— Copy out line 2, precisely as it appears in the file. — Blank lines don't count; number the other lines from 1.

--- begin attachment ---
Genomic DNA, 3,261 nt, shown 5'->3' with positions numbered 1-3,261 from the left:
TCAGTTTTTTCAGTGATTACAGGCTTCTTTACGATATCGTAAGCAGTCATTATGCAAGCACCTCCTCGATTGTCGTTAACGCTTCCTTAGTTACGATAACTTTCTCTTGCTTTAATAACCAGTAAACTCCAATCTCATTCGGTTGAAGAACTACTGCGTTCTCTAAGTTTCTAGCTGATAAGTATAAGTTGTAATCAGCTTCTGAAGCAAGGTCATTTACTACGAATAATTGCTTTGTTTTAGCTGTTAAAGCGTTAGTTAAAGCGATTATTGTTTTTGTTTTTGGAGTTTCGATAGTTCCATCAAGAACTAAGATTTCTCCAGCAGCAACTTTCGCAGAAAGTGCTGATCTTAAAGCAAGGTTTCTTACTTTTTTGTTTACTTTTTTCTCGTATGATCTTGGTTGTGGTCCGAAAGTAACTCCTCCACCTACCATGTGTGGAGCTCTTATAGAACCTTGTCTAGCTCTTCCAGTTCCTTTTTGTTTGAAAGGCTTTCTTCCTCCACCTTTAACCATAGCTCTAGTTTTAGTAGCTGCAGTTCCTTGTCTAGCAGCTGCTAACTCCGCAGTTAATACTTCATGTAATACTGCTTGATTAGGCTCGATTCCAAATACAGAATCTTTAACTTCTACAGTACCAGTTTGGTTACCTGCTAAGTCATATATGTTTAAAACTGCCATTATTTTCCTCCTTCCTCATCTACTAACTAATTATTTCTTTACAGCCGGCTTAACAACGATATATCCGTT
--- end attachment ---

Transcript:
TCAGTTTTTTCAGTGATTACAGGCTTCTTTACGATATCGTAAGCAGTCATTATGCAAGCACCTCCTCGATTGTCGTTAACGCTTCCTTAGTTACGATAACTTTCTCTTGCTTTAATAACCAGTAAACTCCAATCTCATTCGGTTGAAGAACTACTGCGTTCTCTAAGTTTCTAGCTGATAAGTATAAGTTGTAATCAGCTTCTGAAGCAAGGTCATTTACTACGAATAATTGCTTTGTTTTAGCTGTTAAAGCGTTAGTTAAAGCGATTATTGTTTTTGTTTTTGGAGTTTCGATAGTTCCATCAAGAACTAAGATTTCTCCAGCAGCAACTTTCGCAGAAAGTGCTGATCTTAAAGCAAGGTTTCTTACTTTTTTGTTTACTTTTTTCTCGTATGATCTTGGTTGTGGTCCGAAAGTAACTCCTCCACCTACCATGTGTGGAGCTCTTATAGAACCTTGTCTAGCTCTTCCAGTTCCTTTTTGTTTGAAAGGCTTTCTTCCTCCACCTTTAACCATAGCTCTAGTTTTAGTAGCTGCAGTTCCTTGTCTAGCAGCTGCTAACTCCGCAGTTAATACTTCATGTAATACTGCTTGATTAGGCTCGATTCCAAATACAGAATCTTTAACTTCTACAGTACCAGTTTGGTTACCTGCTAAGTCATATATGTTTAAAACTGCCATTATTTTCCTCCTTCCTCATCTACTAACTAATTATTTCTTTACAGCCGGCTTAACAACGATATATCCGTT